**Theorem 1** *With the relationships among variables built by Section 2.3, the TVEs for level 1 exposure variable X*_{ije}, *e* = 1, …, *E*1 *on the outcome variable Y are*:

**Theorem 2**. *With the relationships among variables built by Section 2.3, the TVEs for level 2 exposure variable X*_{.je}, *e* = 1, …, *E*2 *on the outcome variable Y are*:

### 2.5 Bootstrap method for third-variable effect inferences

Finally, we use the bootstrap method to calculate the variances of the TVEs. In particular, at the group level, a bootstrap sample of the same size for each group is drawn with replacement from the original data set. Then multilevel additive models are fitted based on the bootstrap sample to get the estimates of *β*s, based on which the TVEs can be calculated by Theorems 1 and 2. The above process repeats many times and inferences can be made based on the repeated estimates. To draw the bootstrap sample, we keep all groups at the second level and then at the individual level, we draw observations with replacement of size *n*_{j} from the jth group, where *n*_{j} is the number of observations in the jth group. This bootstrap method is adopted in the R package *mlma* to estimate the variances of estimates and to build up confidence intervals. The *mlma* package is available from the Comprehensive R Archive Network (CRAN) at https://cran.r-project.org/web/packages/mlma/index.html and illustrated by the simulations in Section 3.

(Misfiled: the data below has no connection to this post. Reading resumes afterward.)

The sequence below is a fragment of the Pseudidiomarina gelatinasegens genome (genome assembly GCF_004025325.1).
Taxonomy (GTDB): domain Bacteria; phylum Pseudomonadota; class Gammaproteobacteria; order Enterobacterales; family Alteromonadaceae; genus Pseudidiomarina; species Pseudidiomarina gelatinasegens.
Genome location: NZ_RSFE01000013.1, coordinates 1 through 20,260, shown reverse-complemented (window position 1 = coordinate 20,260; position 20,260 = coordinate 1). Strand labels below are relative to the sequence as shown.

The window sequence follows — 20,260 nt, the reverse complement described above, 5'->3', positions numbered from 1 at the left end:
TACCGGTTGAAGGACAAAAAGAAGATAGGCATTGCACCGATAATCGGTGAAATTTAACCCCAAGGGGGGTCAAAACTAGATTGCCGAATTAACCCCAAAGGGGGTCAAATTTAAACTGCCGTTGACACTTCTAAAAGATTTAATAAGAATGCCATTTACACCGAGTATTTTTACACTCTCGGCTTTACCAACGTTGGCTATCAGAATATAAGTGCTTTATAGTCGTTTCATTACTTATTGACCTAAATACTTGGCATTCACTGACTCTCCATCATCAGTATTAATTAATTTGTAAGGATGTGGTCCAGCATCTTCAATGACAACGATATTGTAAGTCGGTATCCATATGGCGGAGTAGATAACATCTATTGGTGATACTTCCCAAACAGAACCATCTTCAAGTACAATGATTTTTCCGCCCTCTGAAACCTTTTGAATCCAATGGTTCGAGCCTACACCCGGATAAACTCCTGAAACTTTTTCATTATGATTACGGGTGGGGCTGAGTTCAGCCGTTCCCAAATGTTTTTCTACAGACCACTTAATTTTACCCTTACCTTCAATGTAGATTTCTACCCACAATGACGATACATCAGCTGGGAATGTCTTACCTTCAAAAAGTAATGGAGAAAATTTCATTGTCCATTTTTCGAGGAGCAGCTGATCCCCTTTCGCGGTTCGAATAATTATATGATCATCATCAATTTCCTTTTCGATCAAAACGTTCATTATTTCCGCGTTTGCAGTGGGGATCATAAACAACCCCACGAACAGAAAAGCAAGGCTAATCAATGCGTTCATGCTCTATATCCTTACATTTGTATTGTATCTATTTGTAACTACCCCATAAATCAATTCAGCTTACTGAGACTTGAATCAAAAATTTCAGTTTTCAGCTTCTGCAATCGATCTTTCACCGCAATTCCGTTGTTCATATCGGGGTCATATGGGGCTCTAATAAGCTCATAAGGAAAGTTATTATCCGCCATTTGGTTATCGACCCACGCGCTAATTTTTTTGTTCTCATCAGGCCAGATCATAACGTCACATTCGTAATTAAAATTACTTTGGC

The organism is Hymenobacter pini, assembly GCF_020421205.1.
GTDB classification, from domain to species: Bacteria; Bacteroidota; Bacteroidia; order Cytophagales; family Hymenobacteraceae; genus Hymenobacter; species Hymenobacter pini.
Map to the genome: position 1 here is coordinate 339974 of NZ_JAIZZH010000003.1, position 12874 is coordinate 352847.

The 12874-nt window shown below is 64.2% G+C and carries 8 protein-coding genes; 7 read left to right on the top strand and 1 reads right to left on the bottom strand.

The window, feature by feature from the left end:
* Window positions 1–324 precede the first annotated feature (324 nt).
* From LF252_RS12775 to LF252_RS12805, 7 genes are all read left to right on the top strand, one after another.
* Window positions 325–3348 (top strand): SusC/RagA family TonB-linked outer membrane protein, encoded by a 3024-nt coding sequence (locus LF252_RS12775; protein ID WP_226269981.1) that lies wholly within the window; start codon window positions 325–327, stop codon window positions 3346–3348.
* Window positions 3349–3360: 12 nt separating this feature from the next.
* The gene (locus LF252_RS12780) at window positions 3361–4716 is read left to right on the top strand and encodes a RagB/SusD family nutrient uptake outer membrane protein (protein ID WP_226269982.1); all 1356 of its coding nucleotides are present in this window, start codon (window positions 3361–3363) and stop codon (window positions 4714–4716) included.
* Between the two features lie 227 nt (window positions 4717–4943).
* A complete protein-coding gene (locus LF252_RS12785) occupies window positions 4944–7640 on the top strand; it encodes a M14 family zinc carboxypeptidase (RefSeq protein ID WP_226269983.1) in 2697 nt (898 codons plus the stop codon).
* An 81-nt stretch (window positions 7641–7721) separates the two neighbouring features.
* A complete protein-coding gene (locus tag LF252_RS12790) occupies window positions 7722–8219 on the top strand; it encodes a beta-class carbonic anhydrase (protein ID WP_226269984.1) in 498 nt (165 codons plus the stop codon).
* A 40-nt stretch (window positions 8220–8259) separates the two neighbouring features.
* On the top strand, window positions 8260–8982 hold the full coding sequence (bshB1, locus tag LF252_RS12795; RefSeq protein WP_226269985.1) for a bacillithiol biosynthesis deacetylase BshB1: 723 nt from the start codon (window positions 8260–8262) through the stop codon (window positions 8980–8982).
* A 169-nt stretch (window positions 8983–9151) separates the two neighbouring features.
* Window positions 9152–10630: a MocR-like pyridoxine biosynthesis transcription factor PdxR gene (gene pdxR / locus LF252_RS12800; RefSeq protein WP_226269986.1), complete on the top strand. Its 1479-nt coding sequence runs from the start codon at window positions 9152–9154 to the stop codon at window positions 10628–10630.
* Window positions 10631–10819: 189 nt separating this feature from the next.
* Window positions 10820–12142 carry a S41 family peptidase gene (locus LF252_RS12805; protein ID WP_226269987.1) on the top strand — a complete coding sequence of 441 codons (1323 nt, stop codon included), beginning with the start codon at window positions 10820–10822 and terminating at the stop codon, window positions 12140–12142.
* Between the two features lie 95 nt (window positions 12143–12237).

### 2.6 The *mlma* R package

The authors developed a R package, *mlma*, for multilevel third-variable analysis. The analysis is based on multilevel additive models where nonlinear transformations of variables are allowed. The package **mlma** contains three groups of functions: function *data.org* is used to prepare data sets for analysis—transforming variables, dichotomizing categorical third-variables, and getting the derivatives of the transformation functions. The functions *mlma* and *boot.mlma* are used for statistical inferences on the TVEs. The former estimates the TVEs and the latter generates bootstrap samples from the original data sets and does the third-variable analysis based on the bootstrap samples. The estimates of TVEs from the bootstrap samples are then used for statistical inferences. The third group of functions are generic functions—*print, summary* and *plot* results from the *mlma* and *boot.mlma* functions. The details of how to use the functions are fully documented within the package and the mlma vignette. The analysis in Section 3 are all performed using the package.